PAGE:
Windansea 1 (SD) -- 6/3/04

Closeout set!

Date: June 3, 2004
Time: 1600 -- 1830
Spot(s): Windansea, La Jolla
Conditions: Ultralight sideshores, typical busy, diverse crowd
Swell: A little inconsistent from the ssw
Surf: 8-12'+ California scale (faces)

Words: Found my way back to San Diego on a last minute jaunt for work. Had a light schedule so decided to get some water time.

First stop was the swell forecast. puts out a fairly tight synopsis of upcoming swell and saw some decent surf rolling in Thursday and Friday. The government swell models confirmed this. Stoked!

Next was to connect with friends. I didn't want to make anyone feel obligated so I put out a quiet comment to my alt.surfing compadres. A couple of them did email, so we planned to hook up.

Caught the redeye Wednesday night, did my work obligations to the mid-afternoon, then cut myself loose. I had decided to dispense with bringing a board and just rent one. Also, it was time to buy a new wetsuit, so (with thanks to Bill Andrews) I headed over to Mitch's Surf Shop in La Jolla (link). The very generous Mitch decked me out with new suit and a sweet 8'6" longboard rental, along with a bodyboard just in case. I was styling.

Drove over to Windansea to find it somewhat crowded, but firing. When the sets came, it was pretty impressive. Both directions were working with long, softer, peakier rights and more pitching lefts. I could not get my suit on quick enough.

Bill Andrews, the unofficial mayor of the spot, was in the parking lot badgering everyone within earshot. Due to a certain circumstance, he could not join me in the water immediately. I wasn't waiting.

Entering the water is usually not a big deal, but I made it a little harder than it should have been. I was waiting for a set to subside when Bill signaled me, making wild gesticulations. Figured he wanted me to head out, so I did.

Just a few yards from shore, a small whitewater headed towards me. As I prepared to turtle under it, the reef in front suddenly went dry. What the? I bailed and took the wave on the head. Gurgling to the surface, I found that I was only a couple of yards away from the shoreline rocks (Simmons). I motored out without incident. Bill later told me he wanted me to angle left, then right. How was I to know?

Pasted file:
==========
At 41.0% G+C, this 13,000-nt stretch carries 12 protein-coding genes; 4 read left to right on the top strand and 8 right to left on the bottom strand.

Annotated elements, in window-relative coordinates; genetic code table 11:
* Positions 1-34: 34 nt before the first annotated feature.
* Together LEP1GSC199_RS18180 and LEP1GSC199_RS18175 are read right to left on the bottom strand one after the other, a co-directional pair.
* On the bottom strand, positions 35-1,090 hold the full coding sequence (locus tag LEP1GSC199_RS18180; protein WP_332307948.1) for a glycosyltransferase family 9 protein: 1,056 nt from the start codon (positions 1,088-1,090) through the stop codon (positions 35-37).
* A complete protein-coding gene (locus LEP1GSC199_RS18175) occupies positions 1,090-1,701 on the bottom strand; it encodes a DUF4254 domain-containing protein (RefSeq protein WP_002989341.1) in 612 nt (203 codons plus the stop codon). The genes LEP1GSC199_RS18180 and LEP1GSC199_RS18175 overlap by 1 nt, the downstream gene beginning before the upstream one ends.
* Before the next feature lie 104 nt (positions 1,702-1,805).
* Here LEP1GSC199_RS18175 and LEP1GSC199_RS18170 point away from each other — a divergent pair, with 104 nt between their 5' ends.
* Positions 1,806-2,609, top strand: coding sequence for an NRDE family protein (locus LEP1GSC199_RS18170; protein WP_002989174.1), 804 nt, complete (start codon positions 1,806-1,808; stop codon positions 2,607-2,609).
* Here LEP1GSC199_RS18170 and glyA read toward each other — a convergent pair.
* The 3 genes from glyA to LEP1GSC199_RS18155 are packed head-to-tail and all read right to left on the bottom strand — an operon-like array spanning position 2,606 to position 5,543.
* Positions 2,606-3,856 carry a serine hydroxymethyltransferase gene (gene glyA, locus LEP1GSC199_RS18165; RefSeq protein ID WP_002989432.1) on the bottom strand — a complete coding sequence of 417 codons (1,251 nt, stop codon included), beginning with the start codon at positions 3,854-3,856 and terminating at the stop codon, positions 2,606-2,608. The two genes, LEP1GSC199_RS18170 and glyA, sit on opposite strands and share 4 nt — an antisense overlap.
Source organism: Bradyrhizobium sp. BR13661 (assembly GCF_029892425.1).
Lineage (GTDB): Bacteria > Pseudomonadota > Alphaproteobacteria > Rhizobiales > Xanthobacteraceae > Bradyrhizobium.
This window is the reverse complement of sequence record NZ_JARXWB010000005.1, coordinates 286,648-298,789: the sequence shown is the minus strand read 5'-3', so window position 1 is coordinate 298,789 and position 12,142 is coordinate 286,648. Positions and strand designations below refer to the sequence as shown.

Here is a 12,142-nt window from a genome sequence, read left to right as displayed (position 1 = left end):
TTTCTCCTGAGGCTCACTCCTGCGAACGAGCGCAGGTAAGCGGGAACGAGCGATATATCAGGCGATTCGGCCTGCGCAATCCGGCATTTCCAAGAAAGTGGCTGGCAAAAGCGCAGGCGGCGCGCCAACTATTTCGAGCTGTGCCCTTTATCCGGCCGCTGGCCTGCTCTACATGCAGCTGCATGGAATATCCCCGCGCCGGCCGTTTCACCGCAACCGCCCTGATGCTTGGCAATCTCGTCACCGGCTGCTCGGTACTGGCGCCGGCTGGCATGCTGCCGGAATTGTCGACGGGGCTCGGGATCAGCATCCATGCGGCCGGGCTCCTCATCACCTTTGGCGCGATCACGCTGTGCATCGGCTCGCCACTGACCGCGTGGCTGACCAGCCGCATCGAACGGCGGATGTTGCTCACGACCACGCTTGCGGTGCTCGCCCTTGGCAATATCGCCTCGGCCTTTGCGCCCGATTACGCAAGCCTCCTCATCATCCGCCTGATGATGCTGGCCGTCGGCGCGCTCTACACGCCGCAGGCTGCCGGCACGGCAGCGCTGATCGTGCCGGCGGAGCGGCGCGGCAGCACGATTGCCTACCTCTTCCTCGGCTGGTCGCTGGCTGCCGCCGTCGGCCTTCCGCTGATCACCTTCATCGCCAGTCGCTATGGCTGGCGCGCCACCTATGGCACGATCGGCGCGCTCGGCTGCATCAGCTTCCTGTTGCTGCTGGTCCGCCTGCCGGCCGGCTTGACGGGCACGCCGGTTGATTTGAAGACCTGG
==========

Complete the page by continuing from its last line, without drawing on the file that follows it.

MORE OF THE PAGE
In the lineup, I tried to gauge all the players. Decided to initially focus more on the rights which seemed to be ridden less, I assume because the occasional closeouts didn't leave as much of a channel. Stayed in between the two general groups, not on the outside, but well away from the inside peak.

On my first few waves, I had to re-acclimate myself to the little nuances of the wave. Every spot has its own idiosyncrasies, and this wave was no exception. It pays to know where the wave backs off, where it jacks, where it closes out.

I also had to measure the crowd. On this session, people were surprisingly cordial. Think it had to do with the high number of waves coming through and the occasional large sets that kept people spread out and honest.

As for the board, well I had to get used to that it. On the first few waves, I couldn't turn the darned thing. Realized that I was trying to do things from the middle of the board, like I was on my shortboard. Also, the board seemed to chatter a little at speed--just had to learn how to control it.

I cannot complain one bit about the session. I got my fair share of waves, both lefts and rights. I enjoyed running to the nose on the rights, just cruising through the soft sections. The lefts were bowling more and required (on occasion) some speed lines.

Don't get me wrong though, I blew it as much (or more) than anyone out there. Got caught inside several times, just tumbling around in the whitewater. And I wiped out big time on a late drop. But having the opportunity to partake in such beautiful conditions more than made up for it. And it seemed the stoke was infectious as everyone seemed to be in a positive mood.

Came in to find Andrews still puttering around in the parking lot (one of his adoring fans actually had interviewed him for a school report). Bill constantly introduced me with all the locals, all while taking photos of the action.

As the sun set, it started to cool off. Definitely wasn't in Hawaii. But the aloha was still there.

Aloha from Paradise,